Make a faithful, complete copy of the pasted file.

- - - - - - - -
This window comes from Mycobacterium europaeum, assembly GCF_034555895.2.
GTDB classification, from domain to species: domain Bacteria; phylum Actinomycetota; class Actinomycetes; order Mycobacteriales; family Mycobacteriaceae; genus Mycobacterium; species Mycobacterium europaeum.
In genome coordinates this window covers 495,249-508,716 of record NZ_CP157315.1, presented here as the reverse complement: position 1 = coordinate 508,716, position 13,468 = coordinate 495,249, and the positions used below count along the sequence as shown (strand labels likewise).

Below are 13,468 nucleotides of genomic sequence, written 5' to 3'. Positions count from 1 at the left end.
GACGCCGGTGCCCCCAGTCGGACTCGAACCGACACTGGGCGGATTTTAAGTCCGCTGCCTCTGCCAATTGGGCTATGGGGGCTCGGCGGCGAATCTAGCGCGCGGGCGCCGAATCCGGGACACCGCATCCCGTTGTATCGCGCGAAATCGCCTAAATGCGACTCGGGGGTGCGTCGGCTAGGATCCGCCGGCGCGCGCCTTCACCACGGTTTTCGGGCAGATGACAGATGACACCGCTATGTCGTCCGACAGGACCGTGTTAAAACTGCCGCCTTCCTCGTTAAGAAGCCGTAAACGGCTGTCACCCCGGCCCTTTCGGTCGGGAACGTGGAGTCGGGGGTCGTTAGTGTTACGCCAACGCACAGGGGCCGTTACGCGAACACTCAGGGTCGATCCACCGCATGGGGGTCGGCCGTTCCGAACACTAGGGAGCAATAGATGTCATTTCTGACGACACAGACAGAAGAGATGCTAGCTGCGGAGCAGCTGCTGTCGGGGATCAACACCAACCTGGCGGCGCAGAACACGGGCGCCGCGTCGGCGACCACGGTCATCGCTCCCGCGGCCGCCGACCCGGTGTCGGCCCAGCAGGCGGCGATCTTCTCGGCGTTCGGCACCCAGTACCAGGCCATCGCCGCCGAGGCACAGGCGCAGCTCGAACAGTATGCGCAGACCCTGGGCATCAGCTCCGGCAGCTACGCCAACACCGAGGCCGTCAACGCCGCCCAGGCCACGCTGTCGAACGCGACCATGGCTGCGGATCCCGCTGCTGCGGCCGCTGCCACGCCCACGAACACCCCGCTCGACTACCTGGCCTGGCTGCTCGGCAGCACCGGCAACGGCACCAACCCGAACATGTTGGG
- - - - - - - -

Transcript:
This window comes from Mycobacterium europaeum, assembly GCF_034555895.2.
GTDB classification, from domain to species: domain Bacteria; phylum Actinomycetota; class Actinomycetes; order Mycobacteriales; family Mycobacteriaceae; genus Mycobacterium; species Mycobacterium europaeum.
In genome coordinates this window covers 495,249-508,716 of record NZ_CP157315.1, presented here as the reverse complement: position 1 = coordinate 508,716, position 13,468 = coordinate 495,249, and the positions used below count along the sequence as shown (strand labels likewise).

Below are 13,468 nucleotides of genomic sequence, written 5' to 3'. Positions count from 1 at the left end.
GACGCCGGTGCCCCCAGTCGGACTCGAACCGACACTGGGCGGATTTTAAGTCCGCTGCCTCTGCCAATTGGGCTATGGGGGCTCGGCGGCGAATCTAGCGCGCGGGCGCCGAATCCGGGACACCGCATCCCGTTGTATCGCGCGAAATCGCCTAAATGCGACTCGGGGGTGCGTCGGCTAGGATCCGCCGGCGCGCGCCTTCACCACGGTTTTCGGGCAGATGACAGATGACACCGCTATGTCGTCCGACAGGACCGTGTTAAAACTGCCGCCTTCCTCGTTAAGAAGCCGTAAACGGCTGTCACCCCGGCCCTTTCGGTCGGGAACGTGGAGTCGGGGGTCGTTAGTGTTACGCCAACGCACAGGGGCCGTTACGCGAACACTCAGGGTCGATCCACCGCATGGGGGTCGGCCGTTCCGAACACTAGGGAGCAATAGATGTCATTTCTGACGACACAGACAGAAGAGATGCTAGCTGCGGAGCAGCTGCTGTCGGGGATCAACACCAACCTGGCGGCGCAGAACACGGGCGCCGCGTCGGCGACCACGGTCATCGCTCCCGCGGCCGCCGACCCGGTGTCGGCCCAGCAGGCGGCGATCTTCTCGGCGTTCGGCACCCAGTACCAGGCCATCGCCGCCGAGGCACAGGCGCAGCTCGAACAGTATGCGCAGACCCTGGGCATCAGCTCCGGCAGCTACGCCAACACCGAGGCCGTCAACGCCGCCCAGGCCACGCTGTCGAACGCGACCATGGCTGCGGATCCCGCTGCTGCGGCCGCTGCCACGCCCACGAACACCCCGCTCGACTACCTGGCCTGGCTGCTCGGCAGCACCGGCAACGGCACCAACCCGAACATGTTGGG